One presumes that the Lenin mention is a cheap shot designed to impugn every redistributionist initiative with the memory of the disaster of Soviet agriculture. But the actual story is more fascinating. For a start, Lenin’s idea wasn’t a socialist one — it’s a capitalist manoeuvre, breaking up large feudal estates, many of which lay idle, and allowing peasants to become agricultural entrepreneurs, both self-supporting and growing for sale.
The agrarian program in question was adopted when Lenin and the Bolsheviks were one faction of the Russian Social Democratic Party, which basically accepted that it would have to stage a capitalist revolution in Russia, and then start working towards socialism over decades. After 1917, they abandoned that briefly, but they went back to it in the early 1920s with the “New Economic Policy”, which followed exactly the line suggested above. Guess what? It worked. Agricultural production in the USSR boomed, until Stalin closed it down with collectivisation and the class genocide of the kulaks in the late 1920s. — Guy Rundle (read the full story here)
Front page of the day. In the US presidential race, the sort of attention and praise given to first lady Michell Obama’s address at the Democratic convention is the sort of publicity every political strategist dreams of. From today’s Boston Herald:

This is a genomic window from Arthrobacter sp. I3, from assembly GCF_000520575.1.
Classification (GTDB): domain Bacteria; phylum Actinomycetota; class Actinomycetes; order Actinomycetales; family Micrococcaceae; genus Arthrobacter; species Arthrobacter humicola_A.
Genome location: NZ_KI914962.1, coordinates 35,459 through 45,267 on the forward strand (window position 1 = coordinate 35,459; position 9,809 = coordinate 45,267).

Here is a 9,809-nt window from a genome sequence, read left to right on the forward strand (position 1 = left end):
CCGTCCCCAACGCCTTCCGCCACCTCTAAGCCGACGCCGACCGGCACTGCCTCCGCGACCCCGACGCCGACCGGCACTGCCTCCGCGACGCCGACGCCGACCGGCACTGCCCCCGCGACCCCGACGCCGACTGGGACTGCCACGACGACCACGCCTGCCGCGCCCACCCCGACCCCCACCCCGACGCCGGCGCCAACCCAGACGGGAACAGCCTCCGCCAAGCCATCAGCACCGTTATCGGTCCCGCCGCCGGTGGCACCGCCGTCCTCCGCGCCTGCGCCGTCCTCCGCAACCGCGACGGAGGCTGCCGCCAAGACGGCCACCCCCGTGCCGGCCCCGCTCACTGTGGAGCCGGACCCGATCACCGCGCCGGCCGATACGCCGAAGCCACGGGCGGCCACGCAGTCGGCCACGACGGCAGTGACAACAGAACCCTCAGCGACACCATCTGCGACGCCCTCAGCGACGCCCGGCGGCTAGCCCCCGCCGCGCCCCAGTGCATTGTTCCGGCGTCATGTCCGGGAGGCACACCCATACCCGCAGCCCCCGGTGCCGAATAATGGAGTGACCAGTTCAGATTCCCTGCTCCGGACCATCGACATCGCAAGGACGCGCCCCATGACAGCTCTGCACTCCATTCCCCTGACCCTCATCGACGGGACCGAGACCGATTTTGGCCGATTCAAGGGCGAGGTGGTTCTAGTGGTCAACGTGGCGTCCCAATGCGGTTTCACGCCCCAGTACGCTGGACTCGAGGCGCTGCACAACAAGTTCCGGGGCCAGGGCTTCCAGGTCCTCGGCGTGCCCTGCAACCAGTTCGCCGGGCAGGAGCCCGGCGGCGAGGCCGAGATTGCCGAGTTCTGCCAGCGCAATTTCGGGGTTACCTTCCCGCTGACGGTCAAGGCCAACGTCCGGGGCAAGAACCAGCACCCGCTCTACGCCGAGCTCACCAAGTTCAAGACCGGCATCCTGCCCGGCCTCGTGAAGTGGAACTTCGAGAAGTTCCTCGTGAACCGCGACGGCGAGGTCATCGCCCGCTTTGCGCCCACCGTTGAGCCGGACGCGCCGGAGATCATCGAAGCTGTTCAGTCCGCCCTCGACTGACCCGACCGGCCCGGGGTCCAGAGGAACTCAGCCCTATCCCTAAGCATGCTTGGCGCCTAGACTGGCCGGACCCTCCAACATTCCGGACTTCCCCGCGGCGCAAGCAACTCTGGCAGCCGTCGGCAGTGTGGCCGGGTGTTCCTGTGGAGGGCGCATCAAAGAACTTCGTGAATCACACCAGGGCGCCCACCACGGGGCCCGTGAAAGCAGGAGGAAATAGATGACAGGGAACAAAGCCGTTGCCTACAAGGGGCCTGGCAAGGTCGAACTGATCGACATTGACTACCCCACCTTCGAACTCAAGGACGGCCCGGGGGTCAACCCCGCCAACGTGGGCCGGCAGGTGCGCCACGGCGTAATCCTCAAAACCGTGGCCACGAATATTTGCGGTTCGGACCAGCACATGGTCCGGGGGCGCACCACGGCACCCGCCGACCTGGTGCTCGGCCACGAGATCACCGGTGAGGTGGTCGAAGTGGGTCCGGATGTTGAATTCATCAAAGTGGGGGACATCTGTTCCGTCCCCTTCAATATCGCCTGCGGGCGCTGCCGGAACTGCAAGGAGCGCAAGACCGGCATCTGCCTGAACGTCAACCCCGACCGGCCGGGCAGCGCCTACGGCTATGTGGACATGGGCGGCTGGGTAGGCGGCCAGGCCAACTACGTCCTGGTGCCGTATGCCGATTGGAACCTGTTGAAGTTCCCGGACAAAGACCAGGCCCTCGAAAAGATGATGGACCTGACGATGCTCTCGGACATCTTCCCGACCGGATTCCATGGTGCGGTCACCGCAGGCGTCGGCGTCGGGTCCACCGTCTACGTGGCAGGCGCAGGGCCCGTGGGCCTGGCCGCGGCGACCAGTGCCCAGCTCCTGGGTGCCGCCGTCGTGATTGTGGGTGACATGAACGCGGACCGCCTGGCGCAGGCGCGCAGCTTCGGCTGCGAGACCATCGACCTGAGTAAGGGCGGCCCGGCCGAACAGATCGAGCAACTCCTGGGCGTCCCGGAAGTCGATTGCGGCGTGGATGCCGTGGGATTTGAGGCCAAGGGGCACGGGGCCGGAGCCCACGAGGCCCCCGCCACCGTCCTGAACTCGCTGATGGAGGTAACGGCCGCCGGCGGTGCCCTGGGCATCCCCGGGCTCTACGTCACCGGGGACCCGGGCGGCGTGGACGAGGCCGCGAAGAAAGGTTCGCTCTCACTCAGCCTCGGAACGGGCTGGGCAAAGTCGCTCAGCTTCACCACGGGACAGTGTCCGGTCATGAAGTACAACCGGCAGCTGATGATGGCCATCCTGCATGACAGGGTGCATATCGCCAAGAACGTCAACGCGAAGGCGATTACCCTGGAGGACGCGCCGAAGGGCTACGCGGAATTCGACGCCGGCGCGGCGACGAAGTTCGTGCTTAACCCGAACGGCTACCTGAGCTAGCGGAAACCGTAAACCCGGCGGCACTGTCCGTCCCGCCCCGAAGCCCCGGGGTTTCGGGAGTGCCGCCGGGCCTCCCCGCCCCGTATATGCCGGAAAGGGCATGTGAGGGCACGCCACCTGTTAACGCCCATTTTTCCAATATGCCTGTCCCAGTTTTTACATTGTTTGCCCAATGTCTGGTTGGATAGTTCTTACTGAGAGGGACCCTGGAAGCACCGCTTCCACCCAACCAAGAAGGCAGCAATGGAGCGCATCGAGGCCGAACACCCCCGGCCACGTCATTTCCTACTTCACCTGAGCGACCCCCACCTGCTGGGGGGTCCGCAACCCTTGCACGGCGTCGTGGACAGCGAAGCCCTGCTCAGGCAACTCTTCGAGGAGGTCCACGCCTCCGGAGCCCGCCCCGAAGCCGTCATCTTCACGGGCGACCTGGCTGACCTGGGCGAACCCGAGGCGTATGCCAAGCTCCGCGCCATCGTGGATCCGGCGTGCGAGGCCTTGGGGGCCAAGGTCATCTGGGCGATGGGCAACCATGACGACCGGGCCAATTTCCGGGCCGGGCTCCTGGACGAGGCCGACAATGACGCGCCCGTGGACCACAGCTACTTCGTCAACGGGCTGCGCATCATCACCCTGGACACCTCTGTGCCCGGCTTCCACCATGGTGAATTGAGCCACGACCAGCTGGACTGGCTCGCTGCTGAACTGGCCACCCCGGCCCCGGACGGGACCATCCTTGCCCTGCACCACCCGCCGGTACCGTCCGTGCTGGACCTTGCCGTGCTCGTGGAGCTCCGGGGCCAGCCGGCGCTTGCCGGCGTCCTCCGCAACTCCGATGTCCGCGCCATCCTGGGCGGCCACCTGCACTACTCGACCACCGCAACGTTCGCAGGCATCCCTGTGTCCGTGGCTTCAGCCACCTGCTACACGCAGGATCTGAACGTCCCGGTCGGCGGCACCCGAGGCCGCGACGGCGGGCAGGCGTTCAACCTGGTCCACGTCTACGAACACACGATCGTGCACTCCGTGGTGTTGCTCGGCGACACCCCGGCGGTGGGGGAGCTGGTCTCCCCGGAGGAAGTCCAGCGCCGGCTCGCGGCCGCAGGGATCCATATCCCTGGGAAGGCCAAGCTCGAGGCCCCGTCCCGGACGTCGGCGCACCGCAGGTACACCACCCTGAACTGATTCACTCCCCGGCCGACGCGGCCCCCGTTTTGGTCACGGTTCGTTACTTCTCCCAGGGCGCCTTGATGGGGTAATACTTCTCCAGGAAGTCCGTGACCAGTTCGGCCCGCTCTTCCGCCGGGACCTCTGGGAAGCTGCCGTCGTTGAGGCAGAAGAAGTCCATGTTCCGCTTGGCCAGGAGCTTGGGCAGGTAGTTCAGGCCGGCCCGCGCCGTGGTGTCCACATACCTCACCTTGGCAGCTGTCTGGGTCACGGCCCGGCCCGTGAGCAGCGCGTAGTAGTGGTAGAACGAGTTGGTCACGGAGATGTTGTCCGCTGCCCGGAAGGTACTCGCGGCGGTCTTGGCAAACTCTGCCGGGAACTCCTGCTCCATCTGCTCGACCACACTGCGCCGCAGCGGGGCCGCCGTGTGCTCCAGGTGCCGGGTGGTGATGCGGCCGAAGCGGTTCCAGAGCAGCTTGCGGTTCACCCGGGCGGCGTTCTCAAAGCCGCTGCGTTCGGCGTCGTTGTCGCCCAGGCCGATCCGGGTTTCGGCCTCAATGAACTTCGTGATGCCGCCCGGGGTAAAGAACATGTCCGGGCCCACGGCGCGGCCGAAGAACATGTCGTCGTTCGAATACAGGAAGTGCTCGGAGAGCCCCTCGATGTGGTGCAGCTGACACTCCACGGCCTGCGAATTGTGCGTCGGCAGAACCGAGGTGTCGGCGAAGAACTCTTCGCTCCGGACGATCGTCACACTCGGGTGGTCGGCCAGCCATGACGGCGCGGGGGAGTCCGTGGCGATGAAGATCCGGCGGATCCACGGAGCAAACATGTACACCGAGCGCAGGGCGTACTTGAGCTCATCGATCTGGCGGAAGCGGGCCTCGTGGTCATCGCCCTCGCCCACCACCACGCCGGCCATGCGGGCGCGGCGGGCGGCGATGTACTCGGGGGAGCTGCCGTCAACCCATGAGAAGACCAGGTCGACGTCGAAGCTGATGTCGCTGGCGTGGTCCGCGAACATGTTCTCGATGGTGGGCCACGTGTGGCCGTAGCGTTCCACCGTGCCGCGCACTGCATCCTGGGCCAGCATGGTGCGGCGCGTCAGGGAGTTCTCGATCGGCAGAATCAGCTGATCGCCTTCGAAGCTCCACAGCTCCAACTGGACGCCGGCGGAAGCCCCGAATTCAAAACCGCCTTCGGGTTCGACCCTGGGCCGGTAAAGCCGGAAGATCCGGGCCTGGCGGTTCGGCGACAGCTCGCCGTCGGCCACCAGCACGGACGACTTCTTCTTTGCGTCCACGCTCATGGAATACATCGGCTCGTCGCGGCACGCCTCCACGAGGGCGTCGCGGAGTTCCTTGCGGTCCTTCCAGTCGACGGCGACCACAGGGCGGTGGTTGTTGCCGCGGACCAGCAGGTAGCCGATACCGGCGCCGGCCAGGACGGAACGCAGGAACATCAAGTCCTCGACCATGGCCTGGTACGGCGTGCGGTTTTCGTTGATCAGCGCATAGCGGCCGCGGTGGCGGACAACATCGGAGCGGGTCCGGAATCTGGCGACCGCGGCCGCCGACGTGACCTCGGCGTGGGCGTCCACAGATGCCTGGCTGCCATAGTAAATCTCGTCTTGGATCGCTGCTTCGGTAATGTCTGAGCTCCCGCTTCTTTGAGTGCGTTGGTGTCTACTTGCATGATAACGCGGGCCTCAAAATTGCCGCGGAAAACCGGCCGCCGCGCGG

The Department of Corrections. From the September 3 edition of Michigan’s The Oakland Press; a medieval correction of miniature proportions. However. It’s not a happy one, the lancer lot. Far be it for us to appear too persnickety, but this correction appears in need of, well, a correction.
According to Crikey’s ageing medieval lancing expert (he’s a knight owl … yuk yuk), jousting involved the knights carrying lances, not lancers, given that they (the knights) were actually the lancers carrying the lances. Confused? And yeah, the 10-foot bit certainly sounds better than the 10-inch version, something our expert is convinced of being a euphemism for something unrelated to lancers and lances in particular, although ladies of the knight may perhaps argue that point.
Elisabeth Murdoch paid $4m for running Shine
“News Corporation paid Elisabeth Murdoch almost $4m for running Shine, the production company behind TV shows including Merlin and MasterChef, in the year to the end of June.” — The Guardian
Hello! magazine to go upmarket
“For years, the pages of Hello! have been stuffed with television stars and society beauties willing to sell photographs of their weddings or homes to the highest bidder. But all that may be about to change. ” — The Telegraph
High-frequency journalism as high-frequency trading
“In two very different industries — the news media and the financial sector — once unfathomable technology is feeding intense competition in ways that have prompted serious soul searching and some very troubling mistakes.” — Poynter